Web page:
Julius Caesar was not Rome’s first emperor , but his name still reins as it is a name that is remembered by the world to this day. Julius is a an exceptional role model in leadership. Throughout his fifty-six years of life, he has accomplished an astronomical amount of achievements, one of them is becoming the dictator of Rome. The four main milestones are his early life, becoming political, the civil war, and when he became the dictator of Rome.
It was said that son of Gaius and Aurelia Caesar, Julius, was born on July 12 or 13 on the year 100 BC in Subura, Rome. Julius had some advantages over his peers growing up. His dad gained moderate political success and the Caesar family had a long line of noble history, which inturned had the Caesar family form some entitlement to some traditional and or sacred privileges no other experiences on a daily basis. Despite the privileges he had growing up, he still had a normal education. Once he completed school, at the age of 25 he was abducted by Cicilian pirates in the Aegean sea. The pirates asked for a ransom of 20 talents of silver (approximately 620 kg of silver, or $600,000 in today’s silver values), Caesar laughed at their faces. They didn’t know who they had captured, he said, and demanded that they ask for 50 (1550 kg of silver, or $1,500,000), because 20 talents was simply not enough. Of Course they took his significant upgrade of an offer. It took Caesar’s associates about 38 days to gather the money and take it to the pirates.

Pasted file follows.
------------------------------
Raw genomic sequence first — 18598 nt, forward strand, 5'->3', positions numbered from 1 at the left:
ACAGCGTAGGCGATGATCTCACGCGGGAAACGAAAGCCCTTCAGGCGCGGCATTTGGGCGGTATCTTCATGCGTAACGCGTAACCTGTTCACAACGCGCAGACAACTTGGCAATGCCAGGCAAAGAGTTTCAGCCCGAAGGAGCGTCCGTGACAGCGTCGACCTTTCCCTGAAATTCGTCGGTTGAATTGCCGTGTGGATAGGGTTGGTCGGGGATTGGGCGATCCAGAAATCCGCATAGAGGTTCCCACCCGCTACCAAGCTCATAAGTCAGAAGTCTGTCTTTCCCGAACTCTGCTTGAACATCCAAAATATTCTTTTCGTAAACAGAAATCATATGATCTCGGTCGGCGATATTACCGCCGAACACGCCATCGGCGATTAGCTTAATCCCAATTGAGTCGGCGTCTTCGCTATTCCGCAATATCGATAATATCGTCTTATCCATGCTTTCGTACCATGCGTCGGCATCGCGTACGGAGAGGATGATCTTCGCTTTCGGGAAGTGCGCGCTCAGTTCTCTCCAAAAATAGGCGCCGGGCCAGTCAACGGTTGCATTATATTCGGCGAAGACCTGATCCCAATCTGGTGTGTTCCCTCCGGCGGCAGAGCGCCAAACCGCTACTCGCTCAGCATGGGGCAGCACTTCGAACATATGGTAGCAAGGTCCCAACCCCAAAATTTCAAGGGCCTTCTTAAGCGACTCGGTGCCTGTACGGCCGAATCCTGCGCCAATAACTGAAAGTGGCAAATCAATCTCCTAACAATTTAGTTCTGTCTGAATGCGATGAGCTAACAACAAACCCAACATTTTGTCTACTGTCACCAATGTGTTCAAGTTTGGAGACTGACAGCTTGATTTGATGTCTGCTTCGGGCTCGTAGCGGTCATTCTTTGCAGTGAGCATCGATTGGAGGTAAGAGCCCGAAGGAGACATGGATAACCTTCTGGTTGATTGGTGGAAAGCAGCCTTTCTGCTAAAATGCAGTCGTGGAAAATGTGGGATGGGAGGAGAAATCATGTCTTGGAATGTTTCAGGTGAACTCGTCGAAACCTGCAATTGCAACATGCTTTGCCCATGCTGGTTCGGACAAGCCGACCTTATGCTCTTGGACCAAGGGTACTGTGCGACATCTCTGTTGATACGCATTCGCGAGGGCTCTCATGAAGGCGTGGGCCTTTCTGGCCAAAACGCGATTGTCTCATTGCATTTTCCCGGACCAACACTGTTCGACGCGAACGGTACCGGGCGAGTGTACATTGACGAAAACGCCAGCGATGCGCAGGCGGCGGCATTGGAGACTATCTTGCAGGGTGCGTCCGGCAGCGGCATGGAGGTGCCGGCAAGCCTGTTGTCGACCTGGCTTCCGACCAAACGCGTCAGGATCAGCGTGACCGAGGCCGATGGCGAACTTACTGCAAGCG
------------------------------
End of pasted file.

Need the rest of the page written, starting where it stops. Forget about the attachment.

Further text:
Meanwhile Caesar was left alone with two servants and a trusted individual to guard him. Caesar refused to cower and treated the ones responsible for maintaining supervision on him as if they were his own subordinance. He went as far as demanding that no one shall talk whenever he decided to sleep. To keep himself occupied, Caesar would write and make his poetry. He would often recite it to the pirates. Caesar also participated in games and exercises with the pirates, generally acting as if he wasn’t a prisoner, but rather, their leader. The pirate quickly learned to respect Caesar and let him do more or less what he wanted on the island and ships. Even though Caesar was friendly to the pirates he announced to them that once the ransom was paid he would hunt them down and have them crucified. Once Caesar was released, the first thing he did was gather up some people to form a small fleet for his retaliation. The pirates did not take his threats seriously, so they chose to stay making it easy for Caesar to find them one more.
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